Carrying out the processes of performance management provides an excellent opportunity to identify developmental needs. During planning and monitoring of work, deficiencies in performance become evident and can be addressed. Areas for improving good performance also stand out, and action can be taken to help successful employees improve even further.


From time to time, organizations find it useful to summarize employee performance. This can be helpful for looking at and comparing performance over time or among various employees. Organizations need to know who their best performers are.

Within the context of formal performance appraisal requirements, rating means evaluating employee or group performance against the elements and standards in an employee's performance plan and assigning a summary rating of record. The rating of record is assigned according to procedures included in the organization's appraisal program. It is based on work performed during an entire appraisal period. The rating of record has a bearing on various other personnel actions, such as granting within-grade pay increases and determining additional retention service credit in a reduction in force. Although group performance may have an impact on an employee's summary rating, a rating of record is assigned only to an individual, not to a group.


In an effective organization, rewards are used well. Rewarding means recognizing employees, individually and as members of groups, for their performance and acknowledging their contributions to the agency's mission. A basic principle of effective management is that all behaviour is controlled by its consequences. Those consequences can and should be both formal and informal and both positive and negative.

Good performance is recognized without waiting for nominations for formal awards to be solicited. Recognition is an on-going, natural part of day-to-day experience. A lot of the actions that reward good performance - like saying "Thank you" - don't require a specific regulatory authority. Nonetheless, awards regulations provide a broad range of forms that more formal rewards can take, such as cash, time off, and many nonmonetary items. The regulations also cover a variety of contributions that can be rewarded, from suggestions to group accomplishments.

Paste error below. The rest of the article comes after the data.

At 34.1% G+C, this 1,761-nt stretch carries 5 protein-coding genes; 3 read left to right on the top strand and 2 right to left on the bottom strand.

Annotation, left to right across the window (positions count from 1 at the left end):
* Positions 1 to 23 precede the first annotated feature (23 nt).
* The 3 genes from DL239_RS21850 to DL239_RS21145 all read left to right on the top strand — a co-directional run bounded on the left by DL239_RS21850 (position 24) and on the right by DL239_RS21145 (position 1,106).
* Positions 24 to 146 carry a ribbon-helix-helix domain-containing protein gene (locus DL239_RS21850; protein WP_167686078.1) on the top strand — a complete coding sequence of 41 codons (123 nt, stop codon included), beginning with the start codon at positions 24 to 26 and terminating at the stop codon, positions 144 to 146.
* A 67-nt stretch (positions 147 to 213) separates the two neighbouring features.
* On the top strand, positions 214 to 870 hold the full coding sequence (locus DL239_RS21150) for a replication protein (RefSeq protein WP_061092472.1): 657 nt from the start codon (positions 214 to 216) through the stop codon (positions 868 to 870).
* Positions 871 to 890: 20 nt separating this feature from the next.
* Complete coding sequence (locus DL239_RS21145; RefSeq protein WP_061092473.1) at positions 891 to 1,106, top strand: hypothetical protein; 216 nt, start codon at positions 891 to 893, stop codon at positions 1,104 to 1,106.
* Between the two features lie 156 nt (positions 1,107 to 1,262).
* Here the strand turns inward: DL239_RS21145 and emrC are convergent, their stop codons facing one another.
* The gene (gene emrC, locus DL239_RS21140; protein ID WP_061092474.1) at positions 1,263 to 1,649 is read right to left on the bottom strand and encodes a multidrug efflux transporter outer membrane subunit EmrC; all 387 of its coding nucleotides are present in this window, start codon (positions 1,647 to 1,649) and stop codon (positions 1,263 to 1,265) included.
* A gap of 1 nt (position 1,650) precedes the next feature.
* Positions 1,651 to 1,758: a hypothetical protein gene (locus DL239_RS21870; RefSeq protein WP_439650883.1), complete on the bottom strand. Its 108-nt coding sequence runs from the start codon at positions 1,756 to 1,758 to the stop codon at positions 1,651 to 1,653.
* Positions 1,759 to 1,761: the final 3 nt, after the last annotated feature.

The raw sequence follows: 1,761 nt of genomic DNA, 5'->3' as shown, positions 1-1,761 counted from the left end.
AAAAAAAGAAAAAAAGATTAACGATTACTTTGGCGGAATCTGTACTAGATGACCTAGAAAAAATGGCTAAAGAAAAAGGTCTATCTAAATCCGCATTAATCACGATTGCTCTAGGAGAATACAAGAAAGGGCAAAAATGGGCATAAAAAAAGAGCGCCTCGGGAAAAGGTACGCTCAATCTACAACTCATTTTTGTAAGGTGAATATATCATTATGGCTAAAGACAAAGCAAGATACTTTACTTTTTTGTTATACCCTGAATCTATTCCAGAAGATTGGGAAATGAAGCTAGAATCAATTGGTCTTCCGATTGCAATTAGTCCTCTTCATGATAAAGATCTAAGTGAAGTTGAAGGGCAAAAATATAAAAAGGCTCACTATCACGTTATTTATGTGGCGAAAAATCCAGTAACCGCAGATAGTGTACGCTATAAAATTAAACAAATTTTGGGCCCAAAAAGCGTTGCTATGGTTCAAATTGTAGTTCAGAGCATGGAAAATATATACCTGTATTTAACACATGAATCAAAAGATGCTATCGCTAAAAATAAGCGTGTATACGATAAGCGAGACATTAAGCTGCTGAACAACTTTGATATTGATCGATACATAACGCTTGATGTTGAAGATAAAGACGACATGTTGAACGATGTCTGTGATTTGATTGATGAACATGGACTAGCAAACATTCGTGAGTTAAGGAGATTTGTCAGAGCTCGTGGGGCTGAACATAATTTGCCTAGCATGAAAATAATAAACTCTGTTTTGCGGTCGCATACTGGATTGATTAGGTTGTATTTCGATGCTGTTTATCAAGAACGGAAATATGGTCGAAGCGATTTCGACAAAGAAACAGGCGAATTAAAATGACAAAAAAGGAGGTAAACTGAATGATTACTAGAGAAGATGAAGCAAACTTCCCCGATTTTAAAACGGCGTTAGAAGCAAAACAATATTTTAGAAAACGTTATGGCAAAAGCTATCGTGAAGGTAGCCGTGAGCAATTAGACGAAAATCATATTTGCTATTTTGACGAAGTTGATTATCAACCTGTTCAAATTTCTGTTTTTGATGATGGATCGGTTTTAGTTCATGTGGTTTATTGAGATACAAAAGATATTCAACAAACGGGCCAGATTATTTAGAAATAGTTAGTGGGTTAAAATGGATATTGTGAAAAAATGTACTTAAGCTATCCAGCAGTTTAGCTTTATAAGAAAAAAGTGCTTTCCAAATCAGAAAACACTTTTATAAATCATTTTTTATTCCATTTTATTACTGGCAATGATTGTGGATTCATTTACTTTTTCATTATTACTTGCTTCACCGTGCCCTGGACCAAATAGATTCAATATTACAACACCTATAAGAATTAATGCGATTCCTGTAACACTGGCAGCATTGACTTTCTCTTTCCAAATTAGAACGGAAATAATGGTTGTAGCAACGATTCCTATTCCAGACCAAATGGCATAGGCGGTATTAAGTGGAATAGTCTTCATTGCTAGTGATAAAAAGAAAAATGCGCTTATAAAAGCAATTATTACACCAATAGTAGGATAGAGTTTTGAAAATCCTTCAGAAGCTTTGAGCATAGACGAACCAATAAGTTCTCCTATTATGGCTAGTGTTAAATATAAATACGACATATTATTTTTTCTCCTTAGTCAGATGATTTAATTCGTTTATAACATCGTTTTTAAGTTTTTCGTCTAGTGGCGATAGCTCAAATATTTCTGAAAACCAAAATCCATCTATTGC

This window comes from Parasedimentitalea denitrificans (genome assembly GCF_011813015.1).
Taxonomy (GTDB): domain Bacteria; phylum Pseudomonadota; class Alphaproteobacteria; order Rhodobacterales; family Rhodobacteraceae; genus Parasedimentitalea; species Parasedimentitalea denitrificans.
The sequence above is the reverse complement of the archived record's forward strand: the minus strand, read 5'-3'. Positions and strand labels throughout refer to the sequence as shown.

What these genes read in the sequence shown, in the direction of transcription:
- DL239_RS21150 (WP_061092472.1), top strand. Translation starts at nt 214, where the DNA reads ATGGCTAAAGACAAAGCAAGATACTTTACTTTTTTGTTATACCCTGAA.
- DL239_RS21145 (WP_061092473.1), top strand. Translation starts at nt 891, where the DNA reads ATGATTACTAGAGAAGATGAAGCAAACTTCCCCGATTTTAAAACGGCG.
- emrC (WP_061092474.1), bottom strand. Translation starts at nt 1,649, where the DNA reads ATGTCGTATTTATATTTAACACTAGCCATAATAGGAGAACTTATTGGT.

In effective organizations, managers and employees have been practicing good performance management naturally all their lives, executing each key component process well. Goals are set and work is planned routinely. Progress toward those goals is measured and employees get feedback. High standards are set, but care is also taken to develop the skills needed to reach them. Formal and informal rewards are used to recognize the behaviour and results that accomplish the mission. All five component processes working together and supporting each other achieve natural, effective performance management.

The politics of performance appraisal

Most of the managers seem to miss the point about the purpose of performance appraisals. They judge the person and not the employees' job performance. The purpose of evaluations can be instructional or motivational; however, it must be based on factual events and not subjective feelings. While managers sometimes fine-tune appraisals, thinking they are helping their employees, they are really hurting them because their feedback is not based on accurate accounts of his or her job performance. Effective feedback instructs when it points out areas for improvement and teaches new behaviour. Good performance evaluation feedback is motivational when it provides a reward or promises a reward.

Armstrong & Baron (2005), research shows that performance evaluations do result in using feedback to improve performance. Effective performance evaluations should be given more than once a year. Companies that only have annual performance evaluations are not giving employee feedback in a timely manner. Employees should be given a voice and participation in the evaluation to give two way exchanges instead of the evaluator just telling them the results. The evaluation should end with praise for excellence, goals accomplished, and new goals for the future.